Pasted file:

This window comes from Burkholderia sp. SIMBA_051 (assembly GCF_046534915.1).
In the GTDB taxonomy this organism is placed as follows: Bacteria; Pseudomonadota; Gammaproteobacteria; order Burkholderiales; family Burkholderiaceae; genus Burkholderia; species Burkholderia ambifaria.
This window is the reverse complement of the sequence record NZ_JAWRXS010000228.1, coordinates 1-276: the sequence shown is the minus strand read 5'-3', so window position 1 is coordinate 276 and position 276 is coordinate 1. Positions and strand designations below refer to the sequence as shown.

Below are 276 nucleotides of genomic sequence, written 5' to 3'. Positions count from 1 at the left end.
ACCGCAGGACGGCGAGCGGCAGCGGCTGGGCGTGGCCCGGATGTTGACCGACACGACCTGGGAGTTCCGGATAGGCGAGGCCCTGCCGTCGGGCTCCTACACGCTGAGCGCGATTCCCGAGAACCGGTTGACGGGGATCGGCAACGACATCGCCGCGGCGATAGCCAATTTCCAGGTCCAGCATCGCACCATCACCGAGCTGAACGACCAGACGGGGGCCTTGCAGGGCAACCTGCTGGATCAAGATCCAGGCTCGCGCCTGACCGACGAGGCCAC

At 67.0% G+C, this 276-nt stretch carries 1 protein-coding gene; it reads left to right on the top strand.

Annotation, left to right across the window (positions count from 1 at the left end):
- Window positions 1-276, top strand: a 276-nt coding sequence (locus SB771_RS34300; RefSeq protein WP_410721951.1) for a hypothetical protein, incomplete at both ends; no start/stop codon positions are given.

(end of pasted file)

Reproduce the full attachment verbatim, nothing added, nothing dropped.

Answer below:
This window comes from Burkholderia sp. SIMBA_051 (assembly GCF_046534915.1).
In the GTDB taxonomy this organism is placed as follows: Bacteria; Pseudomonadota; Gammaproteobacteria; order Burkholderiales; family Burkholderiaceae; genus Burkholderia; species Burkholderia ambifaria.
This window is the reverse complement of the sequence record NZ_JAWRXS010000228.1, coordinates 1-276: the sequence shown is the minus strand read 5'-3', so window position 1 is coordinate 276 and position 276 is coordinate 1. Positions and strand designations below refer to the sequence as shown.

Below are 276 nucleotides of genomic sequence, written 5' to 3'. Positions count from 1 at the left end.
ACCGCAGGACGGCGAGCGGCAGCGGCTGGGCGTGGCCCGGATGTTGACCGACACGACCTGGGAGTTCCGGATAGGCGAGGCCCTGCCGTCGGGCTCCTACACGCTGAGCGCGATTCCCGAGAACCGGTTGACGGGGATCGGCAACGACATCGCCGCGGCGATAGCCAATTTCCAGGTCCAGCATCGCACCATCACCGAGCTGAACGACCAGACGGGGGCCTTGCAGGGCAACCTGCTGGATCAAGATCCAGGCTCGCGCCTGACCGACGAGGCCAC

At 67.0% G+C, this 276-nt stretch carries 1 protein-coding gene; it reads left to right on the top strand.

Annotation, left to right across the window (positions count from 1 at the left end):
- Window positions 1-276, top strand: a 276-nt coding sequence (locus SB771_RS34300; RefSeq protein WP_410721951.1) for a hypothetical protein, incomplete at both ends; no start/stop codon positions are given.